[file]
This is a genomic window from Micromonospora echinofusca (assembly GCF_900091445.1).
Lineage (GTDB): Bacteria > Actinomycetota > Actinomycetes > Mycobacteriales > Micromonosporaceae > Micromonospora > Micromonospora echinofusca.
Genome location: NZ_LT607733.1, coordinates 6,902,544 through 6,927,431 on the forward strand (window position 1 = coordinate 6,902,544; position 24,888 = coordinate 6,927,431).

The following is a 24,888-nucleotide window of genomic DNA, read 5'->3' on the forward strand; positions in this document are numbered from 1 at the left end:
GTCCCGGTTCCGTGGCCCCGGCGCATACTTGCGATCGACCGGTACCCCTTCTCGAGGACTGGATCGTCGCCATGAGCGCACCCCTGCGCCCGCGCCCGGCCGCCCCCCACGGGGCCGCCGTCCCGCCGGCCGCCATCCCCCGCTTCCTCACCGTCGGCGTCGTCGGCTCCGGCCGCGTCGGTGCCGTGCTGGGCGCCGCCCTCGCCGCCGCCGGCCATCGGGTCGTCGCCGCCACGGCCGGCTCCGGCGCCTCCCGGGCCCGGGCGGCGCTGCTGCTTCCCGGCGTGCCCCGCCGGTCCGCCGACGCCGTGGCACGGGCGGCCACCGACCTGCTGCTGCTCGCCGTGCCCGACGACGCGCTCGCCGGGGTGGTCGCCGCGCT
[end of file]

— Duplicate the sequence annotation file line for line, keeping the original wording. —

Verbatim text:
This is a genomic window from Micromonospora echinofusca (assembly GCF_900091445.1).
Lineage (GTDB): Bacteria > Actinomycetota > Actinomycetes > Mycobacteriales > Micromonosporaceae > Micromonospora > Micromonospora echinofusca.
Genome location: NZ_LT607733.1, coordinates 6,902,544 through 6,927,431 on the forward strand (window position 1 = coordinate 6,902,544; position 24,888 = coordinate 6,927,431).

The following is a 24,888-nucleotide window of genomic DNA, read 5'->3' on the forward strand; positions in this document are numbered from 1 at the left end:
GTCCCGGTTCCGTGGCCCCGGCGCATACTTGCGATCGACCGGTACCCCTTCTCGAGGACTGGATCGTCGCCATGAGCGCACCCCTGCGCCCGCGCCCGGCCGCCCCCCACGGGGCCGCCGTCCCGCCGGCCGCCATCCCCCGCTTCCTCACCGTCGGCGTCGTCGGCTCCGGCCGCGTCGGTGCCGTGCTGGGCGCCGCCCTCGCCGCCGCCGGCCATCGGGTCGTCGCCGCCACGGCCGGCTCCGGCGCCTCCCGGGCCCGGGCGGCGCTGCTGCTTCCCGGCGTGCCCCGCCGGTCCGCCGACGCCGTGGCACGGGCGGCCACCGACCTGCTGCTGCTCGCCGTGCCCGACGACGCGCTCGCCGGGGTGGTCGCCGCGCT